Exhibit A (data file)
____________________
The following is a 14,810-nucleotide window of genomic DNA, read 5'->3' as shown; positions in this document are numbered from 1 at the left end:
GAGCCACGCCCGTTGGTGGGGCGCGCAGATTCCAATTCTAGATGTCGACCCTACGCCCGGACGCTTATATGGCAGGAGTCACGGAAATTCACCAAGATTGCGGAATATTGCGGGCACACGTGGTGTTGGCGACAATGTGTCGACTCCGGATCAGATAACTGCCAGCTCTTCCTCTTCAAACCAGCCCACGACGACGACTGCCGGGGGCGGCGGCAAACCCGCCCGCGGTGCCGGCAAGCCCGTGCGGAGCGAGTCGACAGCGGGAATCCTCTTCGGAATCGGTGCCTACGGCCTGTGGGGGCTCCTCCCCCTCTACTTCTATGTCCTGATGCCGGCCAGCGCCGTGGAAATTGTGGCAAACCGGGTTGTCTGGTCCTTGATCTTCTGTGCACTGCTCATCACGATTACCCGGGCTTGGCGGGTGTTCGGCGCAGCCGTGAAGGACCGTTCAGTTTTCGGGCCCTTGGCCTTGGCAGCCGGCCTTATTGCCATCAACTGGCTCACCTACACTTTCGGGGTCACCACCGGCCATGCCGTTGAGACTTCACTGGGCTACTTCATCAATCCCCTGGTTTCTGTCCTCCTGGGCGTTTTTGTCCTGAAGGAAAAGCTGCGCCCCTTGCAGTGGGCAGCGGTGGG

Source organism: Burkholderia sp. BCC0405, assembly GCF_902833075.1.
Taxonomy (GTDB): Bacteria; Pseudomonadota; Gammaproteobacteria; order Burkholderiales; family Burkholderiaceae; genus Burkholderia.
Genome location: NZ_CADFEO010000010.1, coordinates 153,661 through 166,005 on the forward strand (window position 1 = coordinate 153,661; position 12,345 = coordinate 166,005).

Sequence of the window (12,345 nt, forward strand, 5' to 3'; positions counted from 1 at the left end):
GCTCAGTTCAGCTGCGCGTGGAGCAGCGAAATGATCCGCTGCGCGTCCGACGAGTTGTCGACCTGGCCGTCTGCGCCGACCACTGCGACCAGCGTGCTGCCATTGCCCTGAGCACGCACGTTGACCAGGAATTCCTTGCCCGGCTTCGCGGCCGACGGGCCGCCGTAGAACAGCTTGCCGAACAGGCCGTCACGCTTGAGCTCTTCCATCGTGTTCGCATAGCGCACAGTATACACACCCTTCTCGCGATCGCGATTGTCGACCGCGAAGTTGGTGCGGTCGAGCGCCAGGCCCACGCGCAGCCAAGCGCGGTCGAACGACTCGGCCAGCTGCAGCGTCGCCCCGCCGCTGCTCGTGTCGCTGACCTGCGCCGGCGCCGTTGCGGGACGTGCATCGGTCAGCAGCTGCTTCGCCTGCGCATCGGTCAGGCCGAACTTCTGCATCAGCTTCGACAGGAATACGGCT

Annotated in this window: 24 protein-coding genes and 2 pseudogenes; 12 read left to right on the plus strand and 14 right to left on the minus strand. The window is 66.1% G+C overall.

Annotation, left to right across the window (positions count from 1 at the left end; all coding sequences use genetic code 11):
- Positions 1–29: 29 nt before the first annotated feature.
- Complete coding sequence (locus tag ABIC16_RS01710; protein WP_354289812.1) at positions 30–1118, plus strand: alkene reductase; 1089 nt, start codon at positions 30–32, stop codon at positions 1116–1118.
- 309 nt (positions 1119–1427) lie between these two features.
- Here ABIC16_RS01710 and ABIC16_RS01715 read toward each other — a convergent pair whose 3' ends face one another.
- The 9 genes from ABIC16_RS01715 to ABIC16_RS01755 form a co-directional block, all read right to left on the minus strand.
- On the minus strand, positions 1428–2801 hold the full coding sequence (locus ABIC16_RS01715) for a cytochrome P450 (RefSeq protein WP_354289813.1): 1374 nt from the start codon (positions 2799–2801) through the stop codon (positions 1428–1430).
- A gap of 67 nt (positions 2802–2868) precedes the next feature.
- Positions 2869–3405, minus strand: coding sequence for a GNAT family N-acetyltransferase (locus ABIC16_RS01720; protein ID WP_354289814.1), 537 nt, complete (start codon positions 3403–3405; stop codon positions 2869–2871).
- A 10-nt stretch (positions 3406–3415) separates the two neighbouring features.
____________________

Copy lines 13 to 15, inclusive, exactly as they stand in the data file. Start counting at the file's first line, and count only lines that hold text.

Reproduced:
- Here ABIC16_RS01710 and ABIC16_RS01715 read toward each other — a convergent pair whose 3' ends face one another.
- The 9 genes from ABIC16_RS01715 to ABIC16_RS01755 form a co-directional block, all read right to left on the minus strand.
- On the minus strand, positions 1428–2801 hold the full coding sequence (locus ABIC16_RS01715) for a cytochrome P450 (RefSeq protein WP_354289813.1): 1374 nt from the start codon (positions 2799–2801) through the stop codon (positions 1428–1430).